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Huge Space Rock (Meeting) Descends on New York

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Fish-eye picture of the 45-m-diameter Kamil Crater, southern Egypt. <a href=>Full story</a>. (Image credit: Museo Nazionale dell'Antartide Università di Siena)

NEWYORK - Space rock aficionados from around the world are converging on New York Cityfor the biggest ever meeting of the Meteoritical Society this week.

Morethan 500 meteorite experts from around the world will convene at the ParkCentral Hotel here for five days of presentations and discussion on topicsranging from the age of our solar system, how planets become habitable, and howoften large meteoroids hitplanets like Earth. The space rockmeeting begins in earnest Monday.

TheMeteoritical Society is a non-profit organization that promotes the study ofextraterrestrial materials, including meteorites and other samples returned from space.

?Aftermany decades of great science, the international members of the Society arelooking forward to coming to New York for the second time to hear aboutinteresting new research and discoveries in extraterrestrialmaterials,? said Hiroko Nagahara,professor at the University of Tokyo and president of the Meteoritical Society,in a statement. ?I am also looking forward to awarding the highest honors fromour Society.?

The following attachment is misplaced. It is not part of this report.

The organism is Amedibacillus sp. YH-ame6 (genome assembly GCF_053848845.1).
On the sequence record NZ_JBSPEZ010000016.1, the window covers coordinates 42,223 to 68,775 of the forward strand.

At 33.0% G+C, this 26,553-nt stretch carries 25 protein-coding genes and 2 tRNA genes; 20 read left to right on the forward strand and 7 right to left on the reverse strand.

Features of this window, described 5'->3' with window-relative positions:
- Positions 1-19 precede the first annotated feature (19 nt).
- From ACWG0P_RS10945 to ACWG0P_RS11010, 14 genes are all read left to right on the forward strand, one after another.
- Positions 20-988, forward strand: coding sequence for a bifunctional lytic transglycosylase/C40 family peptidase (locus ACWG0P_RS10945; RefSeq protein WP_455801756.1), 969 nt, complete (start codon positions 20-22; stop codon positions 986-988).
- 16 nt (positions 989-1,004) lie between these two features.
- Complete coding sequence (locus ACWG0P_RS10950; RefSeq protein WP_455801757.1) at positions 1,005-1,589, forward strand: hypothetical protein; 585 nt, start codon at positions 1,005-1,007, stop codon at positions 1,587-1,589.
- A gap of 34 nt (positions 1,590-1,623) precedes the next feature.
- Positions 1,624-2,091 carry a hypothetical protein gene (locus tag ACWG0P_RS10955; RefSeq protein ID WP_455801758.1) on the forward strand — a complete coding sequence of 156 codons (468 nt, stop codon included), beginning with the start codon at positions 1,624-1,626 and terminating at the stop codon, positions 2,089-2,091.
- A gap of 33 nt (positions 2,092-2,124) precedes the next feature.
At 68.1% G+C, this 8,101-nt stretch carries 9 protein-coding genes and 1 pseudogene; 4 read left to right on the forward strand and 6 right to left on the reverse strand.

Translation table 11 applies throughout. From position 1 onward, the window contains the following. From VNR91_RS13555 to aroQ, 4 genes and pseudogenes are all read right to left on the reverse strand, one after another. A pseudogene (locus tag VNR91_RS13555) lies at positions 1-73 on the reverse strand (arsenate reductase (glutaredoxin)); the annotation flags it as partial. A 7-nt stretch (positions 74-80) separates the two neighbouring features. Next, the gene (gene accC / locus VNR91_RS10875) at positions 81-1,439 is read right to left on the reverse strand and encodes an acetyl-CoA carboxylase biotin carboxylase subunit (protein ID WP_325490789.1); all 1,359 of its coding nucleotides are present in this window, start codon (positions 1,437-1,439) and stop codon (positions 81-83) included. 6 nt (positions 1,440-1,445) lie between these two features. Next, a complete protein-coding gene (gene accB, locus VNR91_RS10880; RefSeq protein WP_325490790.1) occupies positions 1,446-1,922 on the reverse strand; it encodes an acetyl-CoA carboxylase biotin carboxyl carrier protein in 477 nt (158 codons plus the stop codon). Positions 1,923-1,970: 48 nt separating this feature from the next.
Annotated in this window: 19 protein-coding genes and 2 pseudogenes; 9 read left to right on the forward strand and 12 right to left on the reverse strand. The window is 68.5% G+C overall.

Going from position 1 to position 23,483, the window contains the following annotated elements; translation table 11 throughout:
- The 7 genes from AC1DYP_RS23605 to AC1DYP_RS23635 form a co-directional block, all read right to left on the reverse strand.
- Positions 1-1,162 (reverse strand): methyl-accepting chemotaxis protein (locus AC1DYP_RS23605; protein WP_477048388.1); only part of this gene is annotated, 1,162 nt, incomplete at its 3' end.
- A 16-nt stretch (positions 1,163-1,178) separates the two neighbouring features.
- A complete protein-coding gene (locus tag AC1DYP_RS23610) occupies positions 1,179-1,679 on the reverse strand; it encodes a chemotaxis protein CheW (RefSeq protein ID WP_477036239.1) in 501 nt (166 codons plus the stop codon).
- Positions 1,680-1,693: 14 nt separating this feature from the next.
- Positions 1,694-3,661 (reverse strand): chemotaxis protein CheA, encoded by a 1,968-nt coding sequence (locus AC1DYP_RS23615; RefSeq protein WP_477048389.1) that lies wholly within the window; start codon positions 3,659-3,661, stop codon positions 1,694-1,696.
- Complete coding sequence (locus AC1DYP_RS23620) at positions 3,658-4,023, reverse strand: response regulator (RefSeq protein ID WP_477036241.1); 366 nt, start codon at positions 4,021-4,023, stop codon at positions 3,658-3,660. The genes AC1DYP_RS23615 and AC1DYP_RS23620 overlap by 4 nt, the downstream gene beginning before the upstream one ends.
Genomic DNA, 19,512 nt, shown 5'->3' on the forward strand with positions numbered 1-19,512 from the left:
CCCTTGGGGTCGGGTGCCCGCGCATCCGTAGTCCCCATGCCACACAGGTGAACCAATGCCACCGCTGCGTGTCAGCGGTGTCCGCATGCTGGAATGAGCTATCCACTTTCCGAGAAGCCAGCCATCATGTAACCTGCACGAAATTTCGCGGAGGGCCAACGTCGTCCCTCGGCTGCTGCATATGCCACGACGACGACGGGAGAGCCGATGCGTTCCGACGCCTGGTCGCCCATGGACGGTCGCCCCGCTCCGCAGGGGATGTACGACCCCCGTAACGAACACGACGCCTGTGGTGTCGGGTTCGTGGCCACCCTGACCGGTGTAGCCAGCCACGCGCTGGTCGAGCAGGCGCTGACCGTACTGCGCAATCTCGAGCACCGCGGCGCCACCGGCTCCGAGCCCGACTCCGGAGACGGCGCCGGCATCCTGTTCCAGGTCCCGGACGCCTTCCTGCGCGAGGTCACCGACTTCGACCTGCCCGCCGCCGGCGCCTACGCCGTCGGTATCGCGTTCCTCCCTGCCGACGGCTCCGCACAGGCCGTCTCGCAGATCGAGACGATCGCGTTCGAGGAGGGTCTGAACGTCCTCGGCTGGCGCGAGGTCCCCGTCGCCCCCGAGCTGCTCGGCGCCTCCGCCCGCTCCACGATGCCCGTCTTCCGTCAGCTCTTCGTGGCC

Amongthe awards that will be presented this year is the prestigious Leonard medalwhich will go to Hiroshi Takeda of Japan?s Chiba University for his analysisof meteorites as pieces of Mars.

?It?swonderful that so many international scientists can come to New York to sharetheir research and discoveries,? said Denton Ebel, curator in the Department ofEarth and Planetary Sciences at the American Museum of Natural History andchair of the Meteoritical Society?s Local Organizing Committee. ?The cityprovides the perfect cosmopolitan environment to stimulate discussion,collaboration, and new ideas."

TheAmerican Museum of Natural History will also host the conference?s BarringerInvitational Lecture. Sean Solomon, the principle investigator of the NASA's MESSENGERmission, which will study the planet Mercury. Solomon will present newdiscoveries that this spacecraft has already made, and will others that it isexpected find when in orbit around our solar system's innermost planet.

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Denise Chow
Denise was an intern at the New York Daily News and GQ magazine. She has a masters degree in journalism from New York University and a bachelor's degree from the University of Toronto.